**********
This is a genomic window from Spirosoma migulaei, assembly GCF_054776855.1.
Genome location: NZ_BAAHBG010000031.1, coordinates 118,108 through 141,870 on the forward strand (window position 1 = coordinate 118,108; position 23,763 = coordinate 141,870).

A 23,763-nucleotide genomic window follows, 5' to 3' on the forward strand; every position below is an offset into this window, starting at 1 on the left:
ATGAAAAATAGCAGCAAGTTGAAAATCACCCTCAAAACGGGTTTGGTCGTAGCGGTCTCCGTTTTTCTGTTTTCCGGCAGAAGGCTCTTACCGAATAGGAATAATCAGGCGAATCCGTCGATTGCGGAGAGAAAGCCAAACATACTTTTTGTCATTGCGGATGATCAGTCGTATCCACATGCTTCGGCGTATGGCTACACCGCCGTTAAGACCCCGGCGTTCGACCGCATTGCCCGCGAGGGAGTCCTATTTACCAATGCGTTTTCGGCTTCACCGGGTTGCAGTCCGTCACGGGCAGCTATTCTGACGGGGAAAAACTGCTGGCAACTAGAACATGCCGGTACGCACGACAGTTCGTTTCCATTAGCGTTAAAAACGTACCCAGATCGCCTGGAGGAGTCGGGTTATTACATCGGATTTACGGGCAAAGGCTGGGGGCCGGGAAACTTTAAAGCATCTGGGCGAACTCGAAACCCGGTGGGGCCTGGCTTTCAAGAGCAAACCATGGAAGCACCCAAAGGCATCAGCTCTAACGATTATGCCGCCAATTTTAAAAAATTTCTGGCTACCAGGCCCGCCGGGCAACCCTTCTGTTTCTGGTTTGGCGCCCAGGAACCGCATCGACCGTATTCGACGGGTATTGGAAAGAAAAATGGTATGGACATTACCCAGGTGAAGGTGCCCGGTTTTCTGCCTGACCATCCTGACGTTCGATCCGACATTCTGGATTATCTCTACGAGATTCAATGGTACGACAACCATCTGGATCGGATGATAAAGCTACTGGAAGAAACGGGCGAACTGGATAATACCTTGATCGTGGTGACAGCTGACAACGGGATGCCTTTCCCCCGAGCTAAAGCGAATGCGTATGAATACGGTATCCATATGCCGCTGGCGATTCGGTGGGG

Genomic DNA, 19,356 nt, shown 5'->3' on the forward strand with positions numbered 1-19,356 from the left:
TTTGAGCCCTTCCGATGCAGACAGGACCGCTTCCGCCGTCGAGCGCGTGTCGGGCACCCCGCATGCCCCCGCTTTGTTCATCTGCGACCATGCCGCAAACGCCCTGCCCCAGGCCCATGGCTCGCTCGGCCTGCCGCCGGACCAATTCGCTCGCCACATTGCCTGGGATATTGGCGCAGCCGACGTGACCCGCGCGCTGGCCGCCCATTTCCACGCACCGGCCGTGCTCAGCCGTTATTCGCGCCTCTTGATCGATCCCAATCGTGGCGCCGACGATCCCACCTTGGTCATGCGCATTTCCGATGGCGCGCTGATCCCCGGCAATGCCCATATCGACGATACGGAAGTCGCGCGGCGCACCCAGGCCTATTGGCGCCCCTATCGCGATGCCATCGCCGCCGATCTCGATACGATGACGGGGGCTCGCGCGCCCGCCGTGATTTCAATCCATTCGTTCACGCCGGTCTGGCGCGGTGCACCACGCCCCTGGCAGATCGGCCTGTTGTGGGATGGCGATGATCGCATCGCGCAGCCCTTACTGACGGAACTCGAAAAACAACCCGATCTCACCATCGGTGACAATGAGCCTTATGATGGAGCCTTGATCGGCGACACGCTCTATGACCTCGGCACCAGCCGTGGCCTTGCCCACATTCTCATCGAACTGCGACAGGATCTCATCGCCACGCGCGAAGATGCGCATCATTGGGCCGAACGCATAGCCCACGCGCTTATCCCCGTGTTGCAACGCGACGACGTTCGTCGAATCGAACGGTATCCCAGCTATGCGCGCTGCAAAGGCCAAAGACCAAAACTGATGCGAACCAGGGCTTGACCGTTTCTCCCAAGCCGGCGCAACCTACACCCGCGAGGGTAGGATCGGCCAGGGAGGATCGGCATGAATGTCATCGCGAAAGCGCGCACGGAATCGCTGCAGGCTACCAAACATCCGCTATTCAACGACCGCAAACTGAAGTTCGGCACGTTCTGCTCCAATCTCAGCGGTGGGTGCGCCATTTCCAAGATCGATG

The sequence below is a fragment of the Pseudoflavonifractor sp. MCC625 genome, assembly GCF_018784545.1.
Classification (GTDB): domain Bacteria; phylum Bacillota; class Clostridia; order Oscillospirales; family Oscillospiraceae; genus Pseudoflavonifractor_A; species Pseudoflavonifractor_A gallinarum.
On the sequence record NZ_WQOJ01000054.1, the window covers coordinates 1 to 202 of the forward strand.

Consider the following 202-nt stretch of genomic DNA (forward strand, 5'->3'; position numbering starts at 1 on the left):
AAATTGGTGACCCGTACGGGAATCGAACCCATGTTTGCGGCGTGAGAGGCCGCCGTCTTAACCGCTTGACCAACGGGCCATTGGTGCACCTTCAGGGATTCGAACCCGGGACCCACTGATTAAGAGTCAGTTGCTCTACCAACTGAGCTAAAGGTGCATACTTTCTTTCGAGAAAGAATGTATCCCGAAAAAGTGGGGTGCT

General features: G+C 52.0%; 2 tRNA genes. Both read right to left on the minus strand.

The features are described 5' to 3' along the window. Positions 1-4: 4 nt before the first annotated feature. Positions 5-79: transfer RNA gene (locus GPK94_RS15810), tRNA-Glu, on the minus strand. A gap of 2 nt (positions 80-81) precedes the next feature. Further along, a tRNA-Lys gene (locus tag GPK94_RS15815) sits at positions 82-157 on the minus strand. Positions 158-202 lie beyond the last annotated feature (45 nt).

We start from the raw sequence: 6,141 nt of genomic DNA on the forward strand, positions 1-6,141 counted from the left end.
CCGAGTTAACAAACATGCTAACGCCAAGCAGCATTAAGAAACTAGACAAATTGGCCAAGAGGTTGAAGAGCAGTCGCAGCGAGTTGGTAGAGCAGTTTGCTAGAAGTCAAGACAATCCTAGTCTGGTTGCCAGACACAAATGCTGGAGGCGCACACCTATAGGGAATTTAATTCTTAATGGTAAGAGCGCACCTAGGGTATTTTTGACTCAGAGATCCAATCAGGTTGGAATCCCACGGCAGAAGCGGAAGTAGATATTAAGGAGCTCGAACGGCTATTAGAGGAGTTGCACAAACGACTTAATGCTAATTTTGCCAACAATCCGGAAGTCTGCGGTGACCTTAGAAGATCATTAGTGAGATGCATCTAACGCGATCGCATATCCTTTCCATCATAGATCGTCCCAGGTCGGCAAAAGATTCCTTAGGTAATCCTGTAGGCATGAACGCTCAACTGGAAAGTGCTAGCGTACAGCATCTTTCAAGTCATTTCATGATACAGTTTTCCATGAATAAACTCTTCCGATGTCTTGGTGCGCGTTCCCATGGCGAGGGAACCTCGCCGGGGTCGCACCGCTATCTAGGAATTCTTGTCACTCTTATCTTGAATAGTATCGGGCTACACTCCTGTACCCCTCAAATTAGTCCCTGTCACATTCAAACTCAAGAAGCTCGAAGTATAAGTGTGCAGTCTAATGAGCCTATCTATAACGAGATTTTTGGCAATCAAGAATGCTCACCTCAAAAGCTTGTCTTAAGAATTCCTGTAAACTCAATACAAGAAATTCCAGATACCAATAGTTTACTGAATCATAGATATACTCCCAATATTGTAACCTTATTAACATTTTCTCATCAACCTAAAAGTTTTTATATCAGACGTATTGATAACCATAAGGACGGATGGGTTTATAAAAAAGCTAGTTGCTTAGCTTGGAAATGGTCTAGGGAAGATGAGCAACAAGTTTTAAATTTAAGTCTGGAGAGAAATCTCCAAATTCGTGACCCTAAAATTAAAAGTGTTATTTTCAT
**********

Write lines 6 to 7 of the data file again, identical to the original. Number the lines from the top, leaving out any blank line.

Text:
TTTGAGCCCTTCCGATGCAGACAGGACCGCTTCCGCCGTCGAGCGCGTGTCGGGCACCCCGCATGCCCCCGCTTTGTTCATCTGCGACCATGCCGCAAACGCCCTGCCCCAGGCCCATGGCTCGCTCGGCCTGCCGCCGGACCAATTCGCTCGCCACATTGCCTGGGATATTGGCGCAGCCGACGTGACCCGCGCGCTGGCCGCCCATTTCCACGCACCGGCCGTGCTCAGCCGTTATTCGCGCCTCTTGATCGATCCCAATCGTGGCGCCGACGATCCCACCTTGGTCATGCGCATTTCCGATGGCGCGCTGATCCCCGGCAATGCCCATATCGACGATACGGAAGTCGCGCGGCGCACCCAGGCCTATTGGCGCCCCTATCGCGATGCCATCGCCGCCGATCTCGATACGATGACGGGGGCTCGCGCGCCCGCCGTGATTTCAATCCATTCGTTCACGCCGGTCTGGCGCGGTGCACCACGCCCCTGGCAGATCGGCCTGTTGTGGGATGGCGATGATCGCATCGCGCAGCCCTTACTGACGGAACTCGAAAAACAACCCGATCTCACCATCGGTGACAATGAGCCTTATGATGGAGCCTTGATCGGCGACACGCTCTATGACCTCGGCACCAGCCGTGGCCTTGCCCACATTCTCATCGAACTGCGACAGGATCTCATCGCCACGCGCGAAGATGCGCATCATTGGGCCGAACGCATAGCCCACGCGCTTATCCCCGTGTTGCAACGCGACGACGTTCGTCGAATCGAACGGTATCCCAGCTATGCGCGCTGCAAAGGCCAAAGACCAAAACTGATGCGAACCAGGGCTTGACCGTTTCTCCCAAGCCGGCGCAACCTACACCCGCGAGGGTAGGATCGGCCAGGGAGGATCGGCATGAATGTCATCGCGAAAGCGCGCACGGAATCGCTGCAGGCTACCAAACATCCGCTATTCAACGACCGCAAACTGAAGTTCGGCACGTTCTGCTCCAATCTCAGCGGTGGGTGCGCCATTTCCAAGATCGATG

The sequence below is a fragment of the Pseudoflavonifractor sp. MCC625 genome, assembly GCF_018784545.1.